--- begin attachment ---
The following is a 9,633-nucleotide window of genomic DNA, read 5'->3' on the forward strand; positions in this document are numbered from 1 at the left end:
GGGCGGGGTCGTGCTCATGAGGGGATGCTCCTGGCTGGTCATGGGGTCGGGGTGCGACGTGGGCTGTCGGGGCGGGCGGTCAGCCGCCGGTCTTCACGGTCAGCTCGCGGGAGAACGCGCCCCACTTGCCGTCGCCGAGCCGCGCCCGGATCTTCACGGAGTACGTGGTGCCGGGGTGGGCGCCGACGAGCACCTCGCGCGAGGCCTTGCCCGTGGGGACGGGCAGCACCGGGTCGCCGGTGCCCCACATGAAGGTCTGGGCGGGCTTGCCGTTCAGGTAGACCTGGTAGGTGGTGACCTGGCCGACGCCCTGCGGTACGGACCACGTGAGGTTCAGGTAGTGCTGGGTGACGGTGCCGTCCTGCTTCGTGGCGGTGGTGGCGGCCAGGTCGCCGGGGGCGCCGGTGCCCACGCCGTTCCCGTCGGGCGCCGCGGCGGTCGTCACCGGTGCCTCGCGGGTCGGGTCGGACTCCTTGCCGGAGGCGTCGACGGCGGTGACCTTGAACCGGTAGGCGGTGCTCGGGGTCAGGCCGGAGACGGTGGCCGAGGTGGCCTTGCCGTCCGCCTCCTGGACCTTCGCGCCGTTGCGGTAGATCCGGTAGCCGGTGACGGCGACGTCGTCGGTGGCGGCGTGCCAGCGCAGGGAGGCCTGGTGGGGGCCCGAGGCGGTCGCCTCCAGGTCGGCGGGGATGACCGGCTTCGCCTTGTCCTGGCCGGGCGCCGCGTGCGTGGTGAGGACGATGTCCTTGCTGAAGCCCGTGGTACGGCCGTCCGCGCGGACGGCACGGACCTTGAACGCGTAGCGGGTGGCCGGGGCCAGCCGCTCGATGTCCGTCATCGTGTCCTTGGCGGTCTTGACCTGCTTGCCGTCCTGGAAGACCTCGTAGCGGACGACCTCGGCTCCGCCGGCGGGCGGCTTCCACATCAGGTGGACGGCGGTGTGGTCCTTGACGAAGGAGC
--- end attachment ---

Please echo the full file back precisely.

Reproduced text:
The following is a 9,633-nucleotide window of genomic DNA, read 5'->3' on the forward strand; positions in this document are numbered from 1 at the left end:
GGGCGGGGTCGTGCTCATGAGGGGATGCTCCTGGCTGGTCATGGGGTCGGGGTGCGACGTGGGCTGTCGGGGCGGGCGGTCAGCCGCCGGTCTTCACGGTCAGCTCGCGGGAGAACGCGCCCCACTTGCCGTCGCCGAGCCGCGCCCGGATCTTCACGGAGTACGTGGTGCCGGGGTGGGCGCCGACGAGCACCTCGCGCGAGGCCTTGCCCGTGGGGACGGGCAGCACCGGGTCGCCGGTGCCCCACATGAAGGTCTGGGCGGGCTTGCCGTTCAGGTAGACCTGGTAGGTGGTGACCTGGCCGACGCCCTGCGGTACGGACCACGTGAGGTTCAGGTAGTGCTGGGTGACGGTGCCGTCCTGCTTCGTGGCGGTGGTGGCGGCCAGGTCGCCGGGGGCGCCGGTGCCCACGCCGTTCCCGTCGGGCGCCGCGGCGGTCGTCACCGGTGCCTCGCGGGTCGGGTCGGACTCCTTGCCGGAGGCGTCGACGGCGGTGACCTTGAACCGGTAGGCGGTGCTCGGGGTCAGGCCGGAGACGGTGGCCGAGGTGGCCTTGCCGTCCGCCTCCTGGACCTTCGCGCCGTTGCGGTAGATCCGGTAGCCGGTGACGGCGACGTCGTCGGTGGCGGCGTGCCAGCGCAGGGAGGCCTGGTGGGGGCCCGAGGCGGTCGCCTCCAGGTCGGCGGGGATGACCGGCTTCGCCTTGTCCTGGCCGGGCGCCGCGTGCGTGGTGAGGACGATGTCCTTGCTGAAGCCCGTGGTACGGCCGTCCGCGCGGACGGCACGGACCTTGAACGCGTAGCGGGTGGCCGGGGCCAGCCGCTCGATGTCCGTCATCGTGTCCTTGGCGGTCTTGACCTGCTTGCCGTCCTGGAAGACCTCGTAGCGGACGACCTCGGCTCCGCCGGCGGGCGGCTTCCACATCAGGTGGACGGCGGTGTGGTCCTTGACGAAGGAGC